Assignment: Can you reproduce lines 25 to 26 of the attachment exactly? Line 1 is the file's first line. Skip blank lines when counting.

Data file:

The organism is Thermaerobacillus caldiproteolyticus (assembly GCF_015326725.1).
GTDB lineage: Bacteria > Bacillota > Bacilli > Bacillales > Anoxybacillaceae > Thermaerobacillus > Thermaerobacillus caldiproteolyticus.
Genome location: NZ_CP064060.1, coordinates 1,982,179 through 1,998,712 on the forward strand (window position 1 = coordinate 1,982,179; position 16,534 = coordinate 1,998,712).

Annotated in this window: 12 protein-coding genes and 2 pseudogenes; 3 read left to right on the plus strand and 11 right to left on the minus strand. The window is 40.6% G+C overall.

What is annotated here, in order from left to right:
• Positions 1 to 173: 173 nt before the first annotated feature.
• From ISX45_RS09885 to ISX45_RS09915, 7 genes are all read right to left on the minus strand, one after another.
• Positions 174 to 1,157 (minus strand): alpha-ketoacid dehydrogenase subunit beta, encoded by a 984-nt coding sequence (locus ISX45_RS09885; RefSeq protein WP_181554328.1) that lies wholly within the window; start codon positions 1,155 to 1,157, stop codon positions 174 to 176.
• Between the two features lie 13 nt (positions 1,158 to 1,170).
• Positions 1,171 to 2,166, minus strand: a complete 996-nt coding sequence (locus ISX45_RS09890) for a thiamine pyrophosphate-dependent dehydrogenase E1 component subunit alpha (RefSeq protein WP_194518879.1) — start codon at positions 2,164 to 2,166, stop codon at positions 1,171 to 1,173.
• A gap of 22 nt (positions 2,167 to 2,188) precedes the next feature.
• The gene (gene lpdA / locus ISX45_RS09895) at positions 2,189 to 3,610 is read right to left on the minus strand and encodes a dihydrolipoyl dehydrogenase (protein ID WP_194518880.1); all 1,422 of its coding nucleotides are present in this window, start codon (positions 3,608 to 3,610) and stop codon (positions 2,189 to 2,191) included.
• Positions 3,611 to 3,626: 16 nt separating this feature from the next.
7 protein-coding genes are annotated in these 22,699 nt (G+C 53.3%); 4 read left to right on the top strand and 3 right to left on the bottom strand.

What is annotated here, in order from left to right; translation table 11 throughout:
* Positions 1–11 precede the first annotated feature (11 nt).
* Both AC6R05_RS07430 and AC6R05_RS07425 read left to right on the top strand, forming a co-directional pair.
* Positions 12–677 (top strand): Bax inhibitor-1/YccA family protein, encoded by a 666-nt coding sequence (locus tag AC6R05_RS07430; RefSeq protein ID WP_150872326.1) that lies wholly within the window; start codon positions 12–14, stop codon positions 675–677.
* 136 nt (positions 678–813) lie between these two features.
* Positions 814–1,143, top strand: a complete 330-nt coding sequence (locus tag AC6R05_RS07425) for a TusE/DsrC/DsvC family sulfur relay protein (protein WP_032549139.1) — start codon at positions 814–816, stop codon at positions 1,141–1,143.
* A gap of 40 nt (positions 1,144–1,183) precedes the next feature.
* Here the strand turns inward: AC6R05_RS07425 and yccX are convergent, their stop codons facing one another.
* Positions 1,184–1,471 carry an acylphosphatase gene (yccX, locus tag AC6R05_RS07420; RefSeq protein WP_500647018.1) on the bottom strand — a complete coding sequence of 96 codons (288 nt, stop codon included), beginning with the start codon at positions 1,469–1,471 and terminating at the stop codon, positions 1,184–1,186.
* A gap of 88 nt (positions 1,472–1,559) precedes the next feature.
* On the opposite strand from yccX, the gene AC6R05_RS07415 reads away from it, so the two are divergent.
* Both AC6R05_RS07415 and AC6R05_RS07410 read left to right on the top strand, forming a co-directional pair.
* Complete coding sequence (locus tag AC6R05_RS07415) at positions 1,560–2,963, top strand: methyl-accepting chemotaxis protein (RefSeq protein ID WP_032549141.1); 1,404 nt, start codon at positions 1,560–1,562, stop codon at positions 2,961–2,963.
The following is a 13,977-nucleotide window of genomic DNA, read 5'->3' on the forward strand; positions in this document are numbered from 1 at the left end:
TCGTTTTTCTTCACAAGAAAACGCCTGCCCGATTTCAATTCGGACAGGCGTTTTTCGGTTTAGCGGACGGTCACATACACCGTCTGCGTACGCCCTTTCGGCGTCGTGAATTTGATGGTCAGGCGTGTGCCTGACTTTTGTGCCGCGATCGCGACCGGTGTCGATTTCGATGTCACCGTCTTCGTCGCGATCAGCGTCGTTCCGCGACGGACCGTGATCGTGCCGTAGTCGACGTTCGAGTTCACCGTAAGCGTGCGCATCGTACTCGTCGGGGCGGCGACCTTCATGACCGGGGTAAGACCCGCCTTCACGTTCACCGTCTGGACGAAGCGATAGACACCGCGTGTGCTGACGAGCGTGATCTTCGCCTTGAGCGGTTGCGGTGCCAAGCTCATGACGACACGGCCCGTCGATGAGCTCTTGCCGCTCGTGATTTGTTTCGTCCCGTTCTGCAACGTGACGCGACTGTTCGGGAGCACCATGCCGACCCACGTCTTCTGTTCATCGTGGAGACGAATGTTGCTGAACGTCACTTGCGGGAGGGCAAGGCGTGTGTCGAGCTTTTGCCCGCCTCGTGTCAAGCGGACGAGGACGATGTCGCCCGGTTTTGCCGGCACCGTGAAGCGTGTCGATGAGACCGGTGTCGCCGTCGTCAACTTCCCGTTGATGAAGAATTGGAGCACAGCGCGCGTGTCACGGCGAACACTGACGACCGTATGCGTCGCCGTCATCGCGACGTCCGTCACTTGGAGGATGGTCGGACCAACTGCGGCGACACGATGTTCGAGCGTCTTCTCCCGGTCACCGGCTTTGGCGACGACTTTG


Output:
* On the opposite strand from yccX, the gene AC6R05_RS07415 reads away from it, so the two are divergent.
* Both AC6R05_RS07415 and AC6R05_RS07410 read left to right on the top strand, forming a co-directional pair.